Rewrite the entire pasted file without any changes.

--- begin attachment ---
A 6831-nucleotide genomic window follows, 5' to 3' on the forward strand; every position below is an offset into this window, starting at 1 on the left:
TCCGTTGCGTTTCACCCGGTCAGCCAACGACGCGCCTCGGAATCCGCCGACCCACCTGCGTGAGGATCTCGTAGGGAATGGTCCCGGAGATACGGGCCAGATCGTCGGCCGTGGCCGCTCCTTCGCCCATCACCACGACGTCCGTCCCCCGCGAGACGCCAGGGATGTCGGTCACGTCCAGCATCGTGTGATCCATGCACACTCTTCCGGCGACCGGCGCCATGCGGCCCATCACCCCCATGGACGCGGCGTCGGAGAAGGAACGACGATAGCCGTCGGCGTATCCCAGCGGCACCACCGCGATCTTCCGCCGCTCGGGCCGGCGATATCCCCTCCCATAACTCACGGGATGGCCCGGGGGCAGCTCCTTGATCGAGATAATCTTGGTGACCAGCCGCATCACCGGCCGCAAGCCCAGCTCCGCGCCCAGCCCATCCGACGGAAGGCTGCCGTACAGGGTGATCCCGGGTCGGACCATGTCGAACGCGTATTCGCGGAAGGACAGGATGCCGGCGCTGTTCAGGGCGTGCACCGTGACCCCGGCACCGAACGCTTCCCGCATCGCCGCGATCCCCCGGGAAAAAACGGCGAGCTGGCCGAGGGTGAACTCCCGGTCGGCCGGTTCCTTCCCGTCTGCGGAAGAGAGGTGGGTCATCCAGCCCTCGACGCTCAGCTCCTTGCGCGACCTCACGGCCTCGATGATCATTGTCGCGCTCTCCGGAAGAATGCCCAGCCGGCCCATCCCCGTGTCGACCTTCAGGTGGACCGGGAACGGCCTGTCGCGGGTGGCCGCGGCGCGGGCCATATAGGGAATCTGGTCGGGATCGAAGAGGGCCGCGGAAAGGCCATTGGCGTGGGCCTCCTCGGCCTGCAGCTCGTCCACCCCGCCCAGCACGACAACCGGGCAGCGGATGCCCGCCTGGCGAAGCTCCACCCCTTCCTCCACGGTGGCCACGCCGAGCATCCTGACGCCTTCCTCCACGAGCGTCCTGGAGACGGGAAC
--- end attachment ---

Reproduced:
A 6831-nucleotide genomic window follows, 5' to 3' on the forward strand; every position below is an offset into this window, starting at 1 on the left:
TCCGTTGCGTTTCACCCGGTCAGCCAACGACGCGCCTCGGAATCCGCCGACCCACCTGCGTGAGGATCTCGTAGGGAATGGTCCCGGAGATACGGGCCAGATCGTCGGCCGTGGCCGCTCCTTCGCCCATCACCACGACGTCCGTCCCCCGCGAGACGCCAGGGATGTCGGTCACGTCCAGCATCGTGTGATCCATGCACACTCTTCCGGCGACCGGCGCCATGCGGCCCATCACCCCCATGGACGCGGCGTCGGAGAAGGAACGACGATAGCCGTCGGCGTATCCCAGCGGCACCACCGCGATCTTCCGCCGCTCGGGCCGGCGATATCCCCTCCCATAACTCACGGGATGGCCCGGGGGCAGCTCCTTGATCGAGATAATCTTGGTGACCAGCCGCATCACCGGCCGCAAGCCCAGCTCCGCGCCCAGCCCATCCGACGGAAGGCTGCCGTACAGGGTGATCCCGGGTCGGACCATGTCGAACGCGTATTCGCGGAAGGACAGGATGCCGGCGCTGTTCAGGGCGTGCACCGTGACCCCGGCACCGAACGCTTCCCGCATCGCCGCGATCCCCCGGGAAAAAACGGCGAGCTGGCCGAGGGTGAACTCCCGGTCGGCCGGTTCCTTCCCGTCTGCGGAAGAGAGGTGGGTCATCCAGCCCTCGACGCTCAGCTCCTTGCGCGACCTCACGGCCTCGATGATCATTGTCGCGCTCTCCGGAAGAATGCCCAGCCGGCCCATCCCCGTGTCGACCTTCAGGTGGACCGGGAACGGCCTGTCGCGGGTGGCCGCGGCGCGGGCCATATAGGGAATCTGGTCGGGATCGAAGAGGGCCGCGGAAAGGCCATTGGCGTGGGCCTCCTCGGCCTGCAGCTCGTCCACCCCGCCCAGCACGACAACCGGGCAGCGGATGCCCGCCTGGCGAAGCTCCACCCCTTCCTCCACGGTGGCCACGCCGAGCATCCTGACGCCTTCCTCCACGAGCGTCCTGGAGACGGGAAC